Here comes a wholesome superfood you probably don’t know yet. It’s the perfect meal to treat yourself when you are hungry but your body needs to rest after an opulent birthday party or holiday season.
I’ve combined spiced mung beans with buckwheat to create a simple kitchari recipe.
This is another proof that you can find many inspirations for whole food plant-based recipes if you look across the border. As I had several packages of mung beans I needed urgently a nutrient-dense recipe. This is what I’ve come up with. Where all those mung beans in my pantry are coming from, I’ll tell you later…
Often referred to as the Indian “food for the soul”, kitchari is a simple porridge-like blend of beans and rice. My recipe is a variation of traditional kitchari in which rice is replaced with buckwheat, commonly called as daro, kutto or kutti. We love buckwheats as a preferred ingredient for this meal due to its nutty flavor, low glycemic index, and high fiber content.
An easy digestible one-pot meal
Appreciated for its balancing properties, kitchari is easily digestible, particularly nutritious and tasty. It contains complex carbohydrates, proteins, and fats and is ideal for relieving the digestive tract. Especially mung beans are very easily digestible, and the spices support the digestive process. In consequence, less flatulence occurs than with other legumes.
The traditional Indian dish for healing and cleansing
Kitchari is also known as Khichdi or Khichadi. It has been used for a long time in Ayurveda, the oldest holistic healing practice of mankind. Traditionally Ayurvedic kitchari was used to cure the sick and the elderly or as the first solid food for babies. Healthy people use it during cures and spiritual practice.
Ok, now after you’ve seen the ingredients it’s time to show you how to make kitchari. A little warning: Although it is an easy one-pot meal it first was a bit challenging to gather all the spices. Nevertheless, it was worth it.Print
Simple kitchari recipe (Buckwheat khichdi)
deliciously spiced mung beans with buckwheat
- Prep Time: 720
- Cook Time: 30
- Total Time: 12 hours 30 minutes
- Yield: 6 1x
- Cuisine: Indian
- 1 tablespoon coconut oil
- 1 teaspoon cumin seeds
- 2 teaspoons mustard seeds
- 1 tablespoon minced ginger
- 2 cloves garlic, minced
- 1 yellow onion, diced (yields about 1 cup)
- 3 carrots, peeled and diced
- 1 teaspoon ground turmeric
- 1/4 teaspoon ground cloves
- 1 teaspoon salt
- 1/4 teaspoon ground black pepper
- 2 cups (200 grams) buckwheat, rinsed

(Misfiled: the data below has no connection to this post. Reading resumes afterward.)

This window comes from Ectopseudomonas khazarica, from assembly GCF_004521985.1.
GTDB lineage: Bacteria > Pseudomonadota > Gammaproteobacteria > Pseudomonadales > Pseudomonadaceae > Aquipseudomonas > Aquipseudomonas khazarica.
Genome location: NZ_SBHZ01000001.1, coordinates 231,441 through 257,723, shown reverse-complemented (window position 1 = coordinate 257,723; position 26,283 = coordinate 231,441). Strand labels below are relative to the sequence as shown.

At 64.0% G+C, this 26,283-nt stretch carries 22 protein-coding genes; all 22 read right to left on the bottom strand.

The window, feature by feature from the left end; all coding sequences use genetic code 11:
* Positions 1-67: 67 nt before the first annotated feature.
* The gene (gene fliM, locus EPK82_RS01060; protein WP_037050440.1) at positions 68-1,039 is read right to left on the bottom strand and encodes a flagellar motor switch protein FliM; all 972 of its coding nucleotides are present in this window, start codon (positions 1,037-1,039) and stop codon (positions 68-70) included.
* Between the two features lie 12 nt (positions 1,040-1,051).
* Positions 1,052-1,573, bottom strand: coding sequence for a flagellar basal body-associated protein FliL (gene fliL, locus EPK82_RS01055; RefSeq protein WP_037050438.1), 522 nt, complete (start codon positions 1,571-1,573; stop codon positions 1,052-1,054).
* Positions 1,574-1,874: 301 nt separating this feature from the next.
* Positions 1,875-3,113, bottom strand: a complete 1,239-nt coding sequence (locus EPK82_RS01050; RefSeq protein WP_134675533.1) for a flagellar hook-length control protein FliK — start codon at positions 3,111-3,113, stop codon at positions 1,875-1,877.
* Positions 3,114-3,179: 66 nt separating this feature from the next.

- 2 cups (200 grams) mung beans (soaked overnight)
- 4 cups (1 liter) vegetable broth
- 1 cup of water
- Fennel froths for garnish
- Optional toppings: some fennel and carrots sliced (optional)
- In a medium pot, heat the coconut oil over medium heat.
- Add the cumin seeds and mustard seeds and toast them until the mustard seeds start to pop. (1-2 minutes, stirring frequently to keep the spices from burning)
- Add the onions, garlic, ginger, and carrots and sauté for 5 minutes, until golden and fragrant.
- Once the vegetables have softened add turmeric, cloves, salt, and black pepper and stir.
- Add buckwheat or brown rice, soaked mung beans, vegetable broth, and water.
- Bring everything to a good boil.
- Turn heat to low, cover with some sliced fennel and carrots (optional) and let it simmer for 25 minutes.
- Check for doneness.
- Continue cooking for 5 to 10 more minutes if necessary. Some buckwheat or rice grains take longer.
- Once it is done, spoon into bowls, top with fresh fennel froths, cilantro or parsley
- Season with a pinch of salt, pepper, and a squeeze of lemon.
- Tip 1: Instead of mung beans you could also use dried moong dal or red lentils
- Tip 2: you could replace buckwheat with brown rice
Where I got those mung beans?
Do you still want to know why I have several packages of dry mung beans in my pantry? The answer is quite simple. My daughter surprised me with a huge food package for Christmas. As she loves supporting my food blogging habit, she knew that I’ll like that kind of stuff. Besides several packages of perfect wild rice, it included also those packages of mung beans.
More kitchari benefits
In traditional kitchari, white basmati rice is used for cooking because it is similar easy to digest as mung beans. It is this characteristic that makes Kitchari such a healing dish. It can support our metabolism and body in its natural detoxification, cleanses the liver and purify our blood. By the way, a kitchari cleanse or meal is also very beneficial after an illness, or when stressed out.